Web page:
With the holidays upon us it seems like a perfect time to talk about holiday decoration safety. As many of us know, the holiday season is an increased time for house fires and other tragedies.
According to Electrical Safety Foundation International (ESFI) Christmas tree and holiday decoration fires result in twice the injuries and five times more fatalities per fire than the average winter holiday fire. Not surprising, 45 percent of home decoration fires start with candles, and on average, 260 home fires begin with Christmas trees each year, resulting in injuries, deaths and in property damage. Roughly 5,800 people per year are treated in hospital emergency rooms for falls associated with holiday decorations. More than half of these injuries were caused by falls from ladders or roofs.
Consider these safety tips:
Click here for a list of the top 10 Indoor Holiday Decorating Tips.
Here is a list of top Outdoor Holiday Decorating Tips:
- Carefully inspect each electrical decoration. Cracked or frayed sockets, loose or bare wires and loose connections may cause a serious shock or start a fire.
- Follow the use and care instructions that accompany your electrical decorations.
- Choose holiday decorations made with flame-resistant, flame-retardant or non-combustible materials whenever possible.
- Use lights that are approved by an independent testing laboratory, such as UL, CSA or ETL.
- Stapling or nailing through light strings or electrical/extension cords may damage the wire or insulation, which could lead to an electrical shock or fire.
- Before using any light strings, animated displays or other electrical products outdoors, make sure the product is approved for outdoor use.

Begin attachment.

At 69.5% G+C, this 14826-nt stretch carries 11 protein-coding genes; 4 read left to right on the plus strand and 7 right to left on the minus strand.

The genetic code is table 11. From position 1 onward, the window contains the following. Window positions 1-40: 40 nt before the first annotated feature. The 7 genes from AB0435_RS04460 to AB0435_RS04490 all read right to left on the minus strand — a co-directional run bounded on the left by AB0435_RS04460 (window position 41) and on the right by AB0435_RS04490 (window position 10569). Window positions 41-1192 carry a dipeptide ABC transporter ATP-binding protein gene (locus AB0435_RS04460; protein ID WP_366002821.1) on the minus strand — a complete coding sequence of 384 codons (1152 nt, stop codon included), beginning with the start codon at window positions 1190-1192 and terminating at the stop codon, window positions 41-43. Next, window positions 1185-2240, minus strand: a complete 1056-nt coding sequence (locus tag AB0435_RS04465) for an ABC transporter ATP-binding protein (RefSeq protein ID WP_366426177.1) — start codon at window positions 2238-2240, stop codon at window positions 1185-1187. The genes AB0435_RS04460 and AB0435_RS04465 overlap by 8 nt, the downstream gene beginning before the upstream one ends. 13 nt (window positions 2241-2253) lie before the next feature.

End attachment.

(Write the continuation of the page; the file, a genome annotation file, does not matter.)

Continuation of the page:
- Check packaging to determine the maximum number of strings that may be linked together.
- When replacing a light bulb, make sure that the replacement bulb is of equal or lesser wattage than that recommended by the manufacturer.
- Turn off all electrical light strings, candles and decorations before leaving home or going to bed. Automatic lighting timers are available for both indoor and outdoor applications, and they can be used to ensure that lights are not left on.
- To reduce the chance of an electric shock, use a dry, wooden ladder when hanging holiday lights and be sure to stay clear of overhead electrical wires.
- Waterproof all electrical connections, and keep them elevated so that water won’t drain into the connection and cause either a short circuit or shock.
- For added electric shock protection, plug outdoor electric lights and decorations into circuits protected by ground fault circuit interrupters (GFCIs). Portable outdoor GFCIs can be purchased where electrical supplies are sold. GFCIs can be installed permanently to household circuits by a qualified electrician.
- Fasten outdoor lights securely to trees, house walls or other firm supports to protect against wind damage. To hold light strings in place, use insulated staples or run strings of lights through hooks (available at hardware stores).
- Never use electric lights on a metallic tree. The tree can become charged with electricity from faulty lights, and a person touching a branch could be shocked.
Many wishes for a safe and happy holiday season!